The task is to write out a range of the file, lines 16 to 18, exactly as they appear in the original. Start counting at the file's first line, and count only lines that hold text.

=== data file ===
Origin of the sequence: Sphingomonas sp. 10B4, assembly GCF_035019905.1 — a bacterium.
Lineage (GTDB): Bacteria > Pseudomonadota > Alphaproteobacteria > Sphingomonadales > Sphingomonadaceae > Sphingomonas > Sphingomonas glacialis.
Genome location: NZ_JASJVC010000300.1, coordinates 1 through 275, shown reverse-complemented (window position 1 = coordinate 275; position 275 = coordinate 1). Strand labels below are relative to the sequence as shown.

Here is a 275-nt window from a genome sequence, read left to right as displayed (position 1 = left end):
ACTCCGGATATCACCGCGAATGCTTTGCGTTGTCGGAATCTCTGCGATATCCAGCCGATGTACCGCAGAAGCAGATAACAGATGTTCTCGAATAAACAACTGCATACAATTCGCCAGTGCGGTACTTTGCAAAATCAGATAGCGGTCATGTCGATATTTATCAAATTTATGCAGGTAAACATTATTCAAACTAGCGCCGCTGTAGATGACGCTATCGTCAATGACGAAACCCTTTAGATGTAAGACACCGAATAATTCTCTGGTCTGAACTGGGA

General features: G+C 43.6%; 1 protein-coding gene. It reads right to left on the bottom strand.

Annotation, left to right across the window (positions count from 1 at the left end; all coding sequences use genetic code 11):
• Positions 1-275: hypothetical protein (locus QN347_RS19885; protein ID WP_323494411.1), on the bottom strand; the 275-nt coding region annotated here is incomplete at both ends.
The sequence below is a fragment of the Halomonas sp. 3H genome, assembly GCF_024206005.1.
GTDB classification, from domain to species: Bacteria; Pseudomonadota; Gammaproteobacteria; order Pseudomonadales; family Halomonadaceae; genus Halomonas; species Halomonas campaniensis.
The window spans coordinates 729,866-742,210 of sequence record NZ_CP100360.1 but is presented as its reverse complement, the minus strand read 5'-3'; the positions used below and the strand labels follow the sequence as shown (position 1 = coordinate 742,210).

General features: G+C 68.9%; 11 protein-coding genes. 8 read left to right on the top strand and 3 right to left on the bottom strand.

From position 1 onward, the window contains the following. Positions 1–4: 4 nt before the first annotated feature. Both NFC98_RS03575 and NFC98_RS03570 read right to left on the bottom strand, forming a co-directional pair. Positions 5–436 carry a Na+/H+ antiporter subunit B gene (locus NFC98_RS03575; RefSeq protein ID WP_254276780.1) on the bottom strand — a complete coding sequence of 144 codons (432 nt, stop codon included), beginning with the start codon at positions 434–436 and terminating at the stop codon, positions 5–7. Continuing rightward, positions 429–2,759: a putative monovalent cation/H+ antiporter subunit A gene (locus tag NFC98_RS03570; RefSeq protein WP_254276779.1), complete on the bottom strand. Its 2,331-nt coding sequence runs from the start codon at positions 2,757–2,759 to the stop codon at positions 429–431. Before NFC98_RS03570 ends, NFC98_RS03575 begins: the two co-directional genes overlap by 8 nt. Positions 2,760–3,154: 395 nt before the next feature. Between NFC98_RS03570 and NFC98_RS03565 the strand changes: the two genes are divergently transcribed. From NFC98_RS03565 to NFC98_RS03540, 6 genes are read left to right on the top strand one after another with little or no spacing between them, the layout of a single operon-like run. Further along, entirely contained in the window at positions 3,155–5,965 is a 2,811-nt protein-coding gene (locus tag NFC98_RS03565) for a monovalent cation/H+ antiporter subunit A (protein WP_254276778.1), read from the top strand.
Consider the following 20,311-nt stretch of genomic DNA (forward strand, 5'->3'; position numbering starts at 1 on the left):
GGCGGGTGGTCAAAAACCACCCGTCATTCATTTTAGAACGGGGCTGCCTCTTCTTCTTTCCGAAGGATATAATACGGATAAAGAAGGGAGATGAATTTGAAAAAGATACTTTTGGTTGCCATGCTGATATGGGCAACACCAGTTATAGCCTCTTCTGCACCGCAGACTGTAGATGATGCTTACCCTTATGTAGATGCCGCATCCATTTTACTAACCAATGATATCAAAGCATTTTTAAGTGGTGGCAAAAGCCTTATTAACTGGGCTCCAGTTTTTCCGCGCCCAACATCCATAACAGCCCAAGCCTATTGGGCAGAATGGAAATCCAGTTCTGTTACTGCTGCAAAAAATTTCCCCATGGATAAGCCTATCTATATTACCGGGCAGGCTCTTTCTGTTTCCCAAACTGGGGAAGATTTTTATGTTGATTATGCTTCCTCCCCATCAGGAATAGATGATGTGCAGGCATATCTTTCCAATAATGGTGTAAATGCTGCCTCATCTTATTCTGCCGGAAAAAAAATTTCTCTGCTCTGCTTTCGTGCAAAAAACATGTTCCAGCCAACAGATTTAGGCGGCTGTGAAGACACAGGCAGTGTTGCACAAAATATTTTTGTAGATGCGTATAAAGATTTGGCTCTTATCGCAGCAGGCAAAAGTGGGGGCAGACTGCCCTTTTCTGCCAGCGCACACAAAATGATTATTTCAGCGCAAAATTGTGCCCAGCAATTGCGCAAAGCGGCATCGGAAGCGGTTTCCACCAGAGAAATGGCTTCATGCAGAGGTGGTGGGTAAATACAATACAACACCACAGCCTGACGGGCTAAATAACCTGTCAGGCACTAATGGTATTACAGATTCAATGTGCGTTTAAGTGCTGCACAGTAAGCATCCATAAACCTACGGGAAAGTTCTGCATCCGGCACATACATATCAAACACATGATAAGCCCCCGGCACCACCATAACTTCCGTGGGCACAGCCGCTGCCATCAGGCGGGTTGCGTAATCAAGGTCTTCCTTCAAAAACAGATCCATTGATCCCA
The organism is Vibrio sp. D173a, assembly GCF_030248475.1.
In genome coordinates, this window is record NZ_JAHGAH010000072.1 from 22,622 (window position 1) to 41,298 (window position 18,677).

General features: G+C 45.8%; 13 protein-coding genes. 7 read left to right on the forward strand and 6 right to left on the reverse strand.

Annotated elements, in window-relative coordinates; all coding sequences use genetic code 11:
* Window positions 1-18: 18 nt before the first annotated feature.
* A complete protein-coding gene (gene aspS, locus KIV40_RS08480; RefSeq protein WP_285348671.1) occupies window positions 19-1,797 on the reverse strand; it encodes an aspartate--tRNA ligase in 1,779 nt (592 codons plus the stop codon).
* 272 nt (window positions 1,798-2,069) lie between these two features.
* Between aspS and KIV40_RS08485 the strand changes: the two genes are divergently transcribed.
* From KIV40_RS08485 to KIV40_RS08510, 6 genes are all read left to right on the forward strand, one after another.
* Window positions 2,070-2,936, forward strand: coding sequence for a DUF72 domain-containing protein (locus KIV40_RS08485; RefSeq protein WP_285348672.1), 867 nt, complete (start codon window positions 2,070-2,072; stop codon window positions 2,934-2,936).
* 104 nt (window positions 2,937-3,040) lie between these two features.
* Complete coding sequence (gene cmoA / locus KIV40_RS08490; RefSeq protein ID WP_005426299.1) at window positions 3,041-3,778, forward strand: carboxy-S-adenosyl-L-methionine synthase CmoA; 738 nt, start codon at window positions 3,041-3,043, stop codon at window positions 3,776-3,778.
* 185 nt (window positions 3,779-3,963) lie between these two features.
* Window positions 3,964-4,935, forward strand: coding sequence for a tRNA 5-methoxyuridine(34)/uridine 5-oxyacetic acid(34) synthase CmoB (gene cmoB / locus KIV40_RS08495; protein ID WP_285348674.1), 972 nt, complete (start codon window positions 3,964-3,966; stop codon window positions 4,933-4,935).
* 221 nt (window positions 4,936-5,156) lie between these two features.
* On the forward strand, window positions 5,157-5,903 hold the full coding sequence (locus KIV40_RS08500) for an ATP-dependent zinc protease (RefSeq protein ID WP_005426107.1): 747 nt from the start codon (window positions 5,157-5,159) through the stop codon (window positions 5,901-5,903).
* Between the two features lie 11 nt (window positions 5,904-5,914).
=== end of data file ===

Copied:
The organism is Vibrio sp. D173a, assembly GCF_030248475.1.
In genome coordinates, this window is record NZ_JAHGAH010000072.1 from 22,622 (window position 1) to 41,298 (window position 18,677).

General features: G+C 45.8%; 13 protein-coding genes. 7 read left to right on the forward strand and 6 right to left on the reverse strand.